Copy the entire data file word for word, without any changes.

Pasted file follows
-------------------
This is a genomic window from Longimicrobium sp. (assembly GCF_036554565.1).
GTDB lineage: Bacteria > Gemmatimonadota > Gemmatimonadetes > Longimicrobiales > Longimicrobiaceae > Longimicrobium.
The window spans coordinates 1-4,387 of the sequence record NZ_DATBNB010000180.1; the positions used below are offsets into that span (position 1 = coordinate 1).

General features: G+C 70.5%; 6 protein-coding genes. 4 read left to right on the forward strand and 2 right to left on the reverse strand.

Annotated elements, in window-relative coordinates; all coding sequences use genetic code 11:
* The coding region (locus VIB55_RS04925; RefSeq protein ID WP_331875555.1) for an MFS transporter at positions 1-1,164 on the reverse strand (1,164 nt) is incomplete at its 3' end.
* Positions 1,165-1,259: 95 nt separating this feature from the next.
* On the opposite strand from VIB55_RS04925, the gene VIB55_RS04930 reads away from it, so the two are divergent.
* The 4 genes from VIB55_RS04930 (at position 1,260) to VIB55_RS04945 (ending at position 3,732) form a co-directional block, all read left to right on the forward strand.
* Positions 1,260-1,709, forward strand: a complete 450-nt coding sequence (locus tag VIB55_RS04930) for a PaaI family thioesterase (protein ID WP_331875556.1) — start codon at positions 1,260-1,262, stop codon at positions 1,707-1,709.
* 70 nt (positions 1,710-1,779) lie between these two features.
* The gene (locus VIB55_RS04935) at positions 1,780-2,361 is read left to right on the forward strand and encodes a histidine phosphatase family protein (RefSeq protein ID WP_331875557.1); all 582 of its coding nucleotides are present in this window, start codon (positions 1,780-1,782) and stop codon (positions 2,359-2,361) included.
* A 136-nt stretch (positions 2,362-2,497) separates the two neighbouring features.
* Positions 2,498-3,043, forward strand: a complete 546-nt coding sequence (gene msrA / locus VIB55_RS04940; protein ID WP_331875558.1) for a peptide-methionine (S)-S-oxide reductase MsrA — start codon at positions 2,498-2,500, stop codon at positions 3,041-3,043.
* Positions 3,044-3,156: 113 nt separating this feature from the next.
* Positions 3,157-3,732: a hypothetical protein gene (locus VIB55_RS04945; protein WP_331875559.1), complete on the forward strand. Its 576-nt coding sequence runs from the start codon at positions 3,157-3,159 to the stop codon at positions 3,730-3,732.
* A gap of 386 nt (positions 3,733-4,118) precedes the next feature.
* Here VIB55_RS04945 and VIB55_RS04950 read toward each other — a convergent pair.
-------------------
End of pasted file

This is a genomic window from Longimicrobium sp. (assembly GCF_036554565.1).
GTDB lineage: Bacteria > Gemmatimonadota > Gemmatimonadetes > Longimicrobiales > Longimicrobiaceae > Longimicrobium.
The window spans coordinates 1-4,387 of the sequence record NZ_DATBNB010000180.1; the positions used below are offsets into that span (position 1 = coordinate 1).

General features: G+C 70.5%; 6 protein-coding genes. 4 read left to right on the forward strand and 2 right to left on the reverse strand.

Annotated elements, in window-relative coordinates; all coding sequences use genetic code 11:
* The coding region (locus VIB55_RS04925; RefSeq protein ID WP_331875555.1) for an MFS transporter at positions 1-1,164 on the reverse strand (1,164 nt) is incomplete at its 3' end.
* Positions 1,165-1,259: 95 nt separating this feature from the next.
* On the opposite strand from VIB55_RS04925, the gene VIB55_RS04930 reads away from it, so the two are divergent.
* The 4 genes from VIB55_RS04930 (at position 1,260) to VIB55_RS04945 (ending at position 3,732) form a co-directional block, all read left to right on the forward strand.
* Positions 1,260-1,709, forward strand: a complete 450-nt coding sequence (locus tag VIB55_RS04930) for a PaaI family thioesterase (protein ID WP_331875556.1) — start codon at positions 1,260-1,262, stop codon at positions 1,707-1,709.
* 70 nt (positions 1,710-1,779) lie between these two features.
* The gene (locus VIB55_RS04935) at positions 1,780-2,361 is read left to right on the forward strand and encodes a histidine phosphatase family protein (RefSeq protein ID WP_331875557.1); all 582 of its coding nucleotides are present in this window, start codon (positions 1,780-1,782) and stop codon (positions 2,359-2,361) included.
* A 136-nt stretch (positions 2,362-2,497) separates the two neighbouring features.
* Positions 2,498-3,043, forward strand: a complete 546-nt coding sequence (gene msrA / locus VIB55_RS04940; protein ID WP_331875558.1) for a peptide-methionine (S)-S-oxide reductase MsrA — start codon at positions 2,498-2,500, stop codon at positions 3,041-3,043.
* Positions 3,044-3,156: 113 nt separating this feature from the next.
* Positions 3,157-3,732: a hypothetical protein gene (locus VIB55_RS04945; protein WP_331875559.1), complete on the forward strand. Its 576-nt coding sequence runs from the start codon at positions 3,157-3,159 to the stop codon at positions 3,730-3,732.
* A gap of 386 nt (positions 3,733-4,118) precedes the next feature.
* Here VIB55_RS04945 and VIB55_RS04950 read toward each other — a convergent pair.